Saturday, June 30, 2018

Affirmative Action for Actual Disadvantages

John McWhorter is my favorite linguistics professor to read, or to listen to on The Great Courses. This essay on affirmative action for black and Latino students is excellent.  Because he is a linguist, he cares about the meanings of words and is precise with them. It puts him rather at odds with some other academics, especially at Berkeley.
Recall that we are usually told that whites harbor subconscious but powerful biases against blacks as people. If this is true, then it only makes clearer how artificial and sinister these “personality” rankings at Harvard have been, indirectly contravening how Implicit Association Tests so commonly indicate black people are perceived. This is, in a word, a hustle. Yet all indications—such as a memo from Harvard’s President Drew Gilpin Faust—are that Harvard will respond with dissimulations, pretending not to be doing to Asian students exactly what was done to tamp down Jewish admissions until well into the previous century.
One of his points for years is that treating black and Latino students as inherently poor and disadvantaged is an insult to their parents and grandparents who fought their way into the middle and upper classes. It perpetuates a stereotype of suffering and oppression. The Ivies discriminate against the poor, not the brown.


RichardJohnson said...

One of his points for years is that treating black and Latino students as inherently poor and disadvantaged is an insult to their parents and grandparents who fought their way into the middle and upper classes. It perpetuates a stereotype of suffering and oppression. The Ivies discriminate against the poor, not the brown.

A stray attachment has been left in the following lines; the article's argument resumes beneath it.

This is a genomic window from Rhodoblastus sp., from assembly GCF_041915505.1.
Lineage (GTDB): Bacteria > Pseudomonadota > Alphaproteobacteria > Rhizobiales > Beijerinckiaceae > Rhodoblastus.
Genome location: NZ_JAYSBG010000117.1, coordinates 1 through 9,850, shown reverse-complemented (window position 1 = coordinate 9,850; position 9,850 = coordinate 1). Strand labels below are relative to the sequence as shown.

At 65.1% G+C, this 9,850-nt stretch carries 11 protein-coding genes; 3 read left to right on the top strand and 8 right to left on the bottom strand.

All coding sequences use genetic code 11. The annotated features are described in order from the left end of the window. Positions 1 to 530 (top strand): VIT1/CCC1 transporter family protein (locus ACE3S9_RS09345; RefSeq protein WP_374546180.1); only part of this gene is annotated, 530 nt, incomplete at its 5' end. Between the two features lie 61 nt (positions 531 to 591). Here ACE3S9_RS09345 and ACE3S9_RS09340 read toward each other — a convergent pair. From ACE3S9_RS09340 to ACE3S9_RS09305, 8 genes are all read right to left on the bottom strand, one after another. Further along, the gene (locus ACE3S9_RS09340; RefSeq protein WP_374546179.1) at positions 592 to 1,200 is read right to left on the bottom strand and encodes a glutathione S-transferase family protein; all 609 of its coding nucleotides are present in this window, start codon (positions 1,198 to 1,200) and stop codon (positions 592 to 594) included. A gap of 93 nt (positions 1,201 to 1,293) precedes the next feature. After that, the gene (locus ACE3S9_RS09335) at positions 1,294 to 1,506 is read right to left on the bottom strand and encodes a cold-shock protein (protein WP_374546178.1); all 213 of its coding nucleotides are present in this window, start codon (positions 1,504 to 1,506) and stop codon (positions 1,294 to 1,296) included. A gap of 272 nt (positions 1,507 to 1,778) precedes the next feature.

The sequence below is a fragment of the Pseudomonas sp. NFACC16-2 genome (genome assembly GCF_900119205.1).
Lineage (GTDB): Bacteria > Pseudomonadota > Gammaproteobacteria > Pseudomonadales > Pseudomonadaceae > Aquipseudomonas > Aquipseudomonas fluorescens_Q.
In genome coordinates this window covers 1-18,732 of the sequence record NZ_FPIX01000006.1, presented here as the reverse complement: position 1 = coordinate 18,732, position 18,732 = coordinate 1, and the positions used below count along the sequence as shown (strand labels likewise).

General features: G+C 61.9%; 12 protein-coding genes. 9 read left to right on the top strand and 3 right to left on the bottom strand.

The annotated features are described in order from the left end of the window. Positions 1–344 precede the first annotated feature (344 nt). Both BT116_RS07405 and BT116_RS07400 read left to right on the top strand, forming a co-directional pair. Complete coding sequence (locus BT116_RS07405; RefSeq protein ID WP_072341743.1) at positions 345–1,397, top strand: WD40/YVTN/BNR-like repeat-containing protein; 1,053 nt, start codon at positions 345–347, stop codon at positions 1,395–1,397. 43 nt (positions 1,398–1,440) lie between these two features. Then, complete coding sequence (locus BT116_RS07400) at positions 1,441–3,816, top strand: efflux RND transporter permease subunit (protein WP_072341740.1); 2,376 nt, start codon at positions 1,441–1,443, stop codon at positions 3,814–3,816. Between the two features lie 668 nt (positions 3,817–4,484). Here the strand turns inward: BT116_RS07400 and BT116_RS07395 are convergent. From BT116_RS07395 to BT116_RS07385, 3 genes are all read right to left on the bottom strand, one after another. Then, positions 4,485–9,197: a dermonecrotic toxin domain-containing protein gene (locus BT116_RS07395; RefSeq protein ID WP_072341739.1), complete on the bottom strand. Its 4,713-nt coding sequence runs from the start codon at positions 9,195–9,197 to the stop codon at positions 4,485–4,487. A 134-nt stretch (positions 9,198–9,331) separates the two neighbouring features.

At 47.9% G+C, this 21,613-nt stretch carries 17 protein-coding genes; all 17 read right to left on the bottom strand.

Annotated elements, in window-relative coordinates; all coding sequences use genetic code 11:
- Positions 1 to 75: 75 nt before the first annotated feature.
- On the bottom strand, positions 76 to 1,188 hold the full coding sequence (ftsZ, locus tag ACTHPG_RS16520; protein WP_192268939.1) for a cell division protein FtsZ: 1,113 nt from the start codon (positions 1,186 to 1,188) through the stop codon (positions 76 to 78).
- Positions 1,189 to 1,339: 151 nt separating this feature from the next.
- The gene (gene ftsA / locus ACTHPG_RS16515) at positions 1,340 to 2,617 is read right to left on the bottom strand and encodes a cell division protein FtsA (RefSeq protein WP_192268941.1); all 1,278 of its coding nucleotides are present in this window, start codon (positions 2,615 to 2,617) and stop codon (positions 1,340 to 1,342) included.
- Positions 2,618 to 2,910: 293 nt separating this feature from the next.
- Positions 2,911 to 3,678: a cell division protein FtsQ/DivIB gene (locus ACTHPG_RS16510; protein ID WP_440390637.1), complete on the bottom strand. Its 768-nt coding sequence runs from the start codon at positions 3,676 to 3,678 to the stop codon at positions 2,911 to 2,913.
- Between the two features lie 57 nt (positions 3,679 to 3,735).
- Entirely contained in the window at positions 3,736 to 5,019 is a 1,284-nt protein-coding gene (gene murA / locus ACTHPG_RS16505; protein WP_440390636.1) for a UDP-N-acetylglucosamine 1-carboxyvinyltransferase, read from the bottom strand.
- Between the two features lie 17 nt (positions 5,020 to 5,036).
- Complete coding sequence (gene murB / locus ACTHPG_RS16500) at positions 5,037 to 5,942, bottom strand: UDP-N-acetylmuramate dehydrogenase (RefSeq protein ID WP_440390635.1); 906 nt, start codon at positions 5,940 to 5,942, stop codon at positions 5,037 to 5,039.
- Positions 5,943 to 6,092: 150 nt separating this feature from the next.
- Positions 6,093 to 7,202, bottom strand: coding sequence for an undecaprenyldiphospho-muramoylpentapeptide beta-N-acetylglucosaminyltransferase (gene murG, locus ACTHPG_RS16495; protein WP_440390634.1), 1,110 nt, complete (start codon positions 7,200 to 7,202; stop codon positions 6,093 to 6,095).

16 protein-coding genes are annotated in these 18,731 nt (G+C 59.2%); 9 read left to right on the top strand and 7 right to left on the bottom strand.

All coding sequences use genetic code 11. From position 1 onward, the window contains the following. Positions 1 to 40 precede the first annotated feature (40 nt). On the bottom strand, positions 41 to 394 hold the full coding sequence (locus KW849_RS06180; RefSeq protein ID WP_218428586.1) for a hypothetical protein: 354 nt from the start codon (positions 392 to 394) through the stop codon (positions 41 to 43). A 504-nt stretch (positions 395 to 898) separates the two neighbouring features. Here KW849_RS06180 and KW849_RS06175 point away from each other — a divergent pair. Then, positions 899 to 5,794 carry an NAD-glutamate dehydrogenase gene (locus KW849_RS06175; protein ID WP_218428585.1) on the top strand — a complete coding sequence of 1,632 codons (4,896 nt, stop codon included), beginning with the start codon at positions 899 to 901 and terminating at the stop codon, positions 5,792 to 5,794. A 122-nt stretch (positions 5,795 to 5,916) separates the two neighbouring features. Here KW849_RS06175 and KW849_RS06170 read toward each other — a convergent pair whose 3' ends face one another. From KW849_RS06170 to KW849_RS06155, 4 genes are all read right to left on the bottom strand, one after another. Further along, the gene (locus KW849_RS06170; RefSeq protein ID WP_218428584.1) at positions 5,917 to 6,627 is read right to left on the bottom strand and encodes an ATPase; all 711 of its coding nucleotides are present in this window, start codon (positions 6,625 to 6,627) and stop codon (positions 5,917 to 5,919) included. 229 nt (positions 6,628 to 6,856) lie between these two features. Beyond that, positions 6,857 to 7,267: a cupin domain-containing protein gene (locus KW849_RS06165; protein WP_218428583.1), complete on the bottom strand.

Thomas Sowell, in Affirmative Action Around the World: An Empirical Study, makes the point that the beneficiaries of affirmative action programs tend to be the better off of the targeted group.

In support of Sowell's point, consider the experience of Cedric Jennings, from a single parent household in Washington DC. Against all odds, he worked hard to achieve in math at his high school, even though his focus on academic achievement made him a pariah among his peers.

His hard work paid off when he was admitted to an affirmative action summer program at MIT. Wikipedia has a good summary of Ron Suskind's book about Cedric Jennings's experiences. A Hope in the Unseen. One would believe that as the son of a poor, single parent from Washington DC attending a very poor high school, that Cederic Jennings would find himself among his peers at the MIT summer program. Not so.

In his junior year, Cedric is admitted to the Minority Introduction to Engineering and Science (MITES) summer program at the Massachusetts Institute of Technology. He believes this is the start of a new life for him, but when summer arrives he finds the classes much more difficult than his fellow MITES students who attended better schools and were better versed in math and science. Though he makes friends at MIT, he also sees that his ghetto background sets him apart from them. At the end of the program, Cedric is told by faculty director Leon Trilling that he would not be welcome in MIT as a college student.

The primary beneficiaries of the MIT summer program were the offspring of middle or upper middle college educated parents.